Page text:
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Wednesday, September 18, 2013

Ni hao ma?

You may have noticed that I have pendulum-esque interests.  One week, I'm obsesso on Henry VIII.  The next week, I can't stop reading about the dangers of soy (and then telling you about it). Another week I may be so far into a kombucha-making frenzy that I dream of scobies.

I'm glad to inform you that I'm on to the next one: China.  And bok choy.  But mostly China.

Well, I don't know.  Bok choy is pretty stinkin' amazing.  Can I just tell you a great recipe?  I modified it from what my friend from China said and I can eat it like it is a snack.

Recipe for Amazingness: Bok Choy and Mushrooms
Serves:  Me, or probably four normal people

You need: a NON-nonstick pan (those are poisonous), preferably stainless steel; a few baby bok choy (chopped up), a cup of mushrooms (also sliced), a tablespoon or seven of Kerrygold butter (because when would you ever cook without it?), cracked pepper and cracked salt.

Put the butter in the pan and slightly melt.  Sauté the mushrooms for a couple minutes (they take longer to cook than bok choy).  Add in the delicious bok choy until it is an amazing verdant bright green color.  Slide around in the pan for a couple minutes until you feel like you're on Martha Stewart's cooking show.  Crack some salt and pepper over the top.  Eat the entire pan of it before you get a chance to serve it to the rest of your family.

See?  Told you it was easy.

Now.  Where was I?  Oh yes, China.  Well, I wasn't really IN China, I was just talking about it.  

And I wish I were speaking it!  But never fear, Yangyang is here!

I totally love Yangyang.  Besides being totally beautiful and cute at the same time, she is a great teacher and helps you remember in a hilarious way.  I don't know if she is trying to be hilarious, I just think she is.  (Like her imitation of a microwave dinging as she explains one of the tones.  Did you know Chinese has tones?  Well, you will after you watch Yangyang.)

Although I've never been to China, I've traveled there in my mind through various books - The Story of Tea and Unbound are recent ones.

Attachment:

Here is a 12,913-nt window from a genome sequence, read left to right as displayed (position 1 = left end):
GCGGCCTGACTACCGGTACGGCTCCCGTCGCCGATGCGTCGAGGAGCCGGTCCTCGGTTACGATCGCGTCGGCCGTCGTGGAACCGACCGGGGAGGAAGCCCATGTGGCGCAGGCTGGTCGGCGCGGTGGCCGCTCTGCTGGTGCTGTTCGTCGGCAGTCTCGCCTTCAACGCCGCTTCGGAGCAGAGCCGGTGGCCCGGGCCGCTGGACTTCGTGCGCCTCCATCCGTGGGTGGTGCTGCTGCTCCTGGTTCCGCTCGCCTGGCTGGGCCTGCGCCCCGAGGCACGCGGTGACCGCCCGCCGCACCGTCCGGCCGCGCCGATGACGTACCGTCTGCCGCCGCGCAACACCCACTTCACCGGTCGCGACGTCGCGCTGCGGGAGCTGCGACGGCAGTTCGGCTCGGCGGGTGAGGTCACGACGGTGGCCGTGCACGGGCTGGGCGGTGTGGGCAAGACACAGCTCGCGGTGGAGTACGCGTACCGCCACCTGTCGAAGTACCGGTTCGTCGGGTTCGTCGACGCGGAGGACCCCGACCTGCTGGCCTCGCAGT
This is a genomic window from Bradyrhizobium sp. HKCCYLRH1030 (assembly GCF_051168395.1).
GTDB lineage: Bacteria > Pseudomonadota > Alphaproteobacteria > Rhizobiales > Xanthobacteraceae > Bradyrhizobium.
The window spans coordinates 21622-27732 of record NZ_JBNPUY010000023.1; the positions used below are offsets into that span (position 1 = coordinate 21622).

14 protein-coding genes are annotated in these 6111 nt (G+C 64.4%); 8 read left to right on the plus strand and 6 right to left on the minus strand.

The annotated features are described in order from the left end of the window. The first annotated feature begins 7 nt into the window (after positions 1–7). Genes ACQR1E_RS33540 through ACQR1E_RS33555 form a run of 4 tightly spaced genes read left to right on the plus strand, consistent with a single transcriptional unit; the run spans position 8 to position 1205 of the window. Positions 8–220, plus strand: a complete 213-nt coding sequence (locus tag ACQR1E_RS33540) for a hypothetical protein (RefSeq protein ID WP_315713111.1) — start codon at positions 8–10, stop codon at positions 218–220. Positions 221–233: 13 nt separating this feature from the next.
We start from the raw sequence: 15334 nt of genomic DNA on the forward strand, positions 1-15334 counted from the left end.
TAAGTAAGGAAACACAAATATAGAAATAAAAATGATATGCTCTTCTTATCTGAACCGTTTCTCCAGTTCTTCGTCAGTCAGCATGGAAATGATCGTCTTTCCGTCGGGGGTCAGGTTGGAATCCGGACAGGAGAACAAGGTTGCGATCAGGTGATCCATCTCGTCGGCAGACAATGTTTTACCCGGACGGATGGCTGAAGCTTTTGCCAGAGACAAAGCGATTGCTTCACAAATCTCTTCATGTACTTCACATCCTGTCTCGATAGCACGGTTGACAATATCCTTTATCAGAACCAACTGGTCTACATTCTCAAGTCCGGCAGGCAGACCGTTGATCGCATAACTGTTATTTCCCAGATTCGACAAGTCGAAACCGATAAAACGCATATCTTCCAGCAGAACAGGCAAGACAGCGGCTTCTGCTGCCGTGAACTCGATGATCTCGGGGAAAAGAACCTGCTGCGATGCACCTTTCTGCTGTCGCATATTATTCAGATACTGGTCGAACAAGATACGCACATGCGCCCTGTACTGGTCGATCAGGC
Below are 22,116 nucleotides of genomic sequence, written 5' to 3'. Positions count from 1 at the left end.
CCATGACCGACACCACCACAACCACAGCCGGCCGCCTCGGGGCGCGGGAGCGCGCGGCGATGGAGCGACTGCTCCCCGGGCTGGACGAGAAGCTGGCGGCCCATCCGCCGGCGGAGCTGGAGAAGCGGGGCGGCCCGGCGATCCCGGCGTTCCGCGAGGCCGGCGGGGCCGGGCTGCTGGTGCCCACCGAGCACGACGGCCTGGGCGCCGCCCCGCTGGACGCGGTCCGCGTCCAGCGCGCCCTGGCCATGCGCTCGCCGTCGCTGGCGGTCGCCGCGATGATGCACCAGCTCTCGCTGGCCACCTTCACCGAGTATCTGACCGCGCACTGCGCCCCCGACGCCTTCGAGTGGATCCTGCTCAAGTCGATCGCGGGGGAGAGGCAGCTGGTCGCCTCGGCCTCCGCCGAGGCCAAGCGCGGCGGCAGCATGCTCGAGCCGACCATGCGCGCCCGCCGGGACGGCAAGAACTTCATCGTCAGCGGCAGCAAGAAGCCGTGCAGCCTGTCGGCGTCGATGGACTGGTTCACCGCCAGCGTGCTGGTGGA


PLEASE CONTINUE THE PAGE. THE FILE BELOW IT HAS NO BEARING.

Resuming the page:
I have to say, I think that the general stereotype that Westerners have of people from China is that they are very dedicated, hard-working, and quiet.  But after reading these books and looking a little further, I think that one ought to add exceptionally strong.  Through the books that I have read, I have watched women walk 6,000 miles on the Long March up and over mountains in sandals through snow.  I have been adjusted from thinking that everyone thinks of the individual first and then the group to knowing it is not this way everywhere.

Do you know that Chinese people say their family name (what we call our "last name") first?  Can you imagine what that says for you as a person?  You are part of your family first, and then an individual.  

It is fascinating, anyway.  I would like to learn Chinese very much.  It's on my to-do list.

(Speaking of learning, do you know about coursera?  It is a website that broadcasts university classes that you can sign up for to watch and learn.  You get to have homework!  YEAY!  I'm taking one in the fall on Egyptology, but it is also in Spanish so I can doubly soak my brain with exercise.  Just a thought if you have needs of high levels of educational stimulation.  And the cable TV salesman wondered what I do with my time without his product...)

Hey, enough talking.  On to learning!

Peace, love and zai jian!
Ms. Daisy

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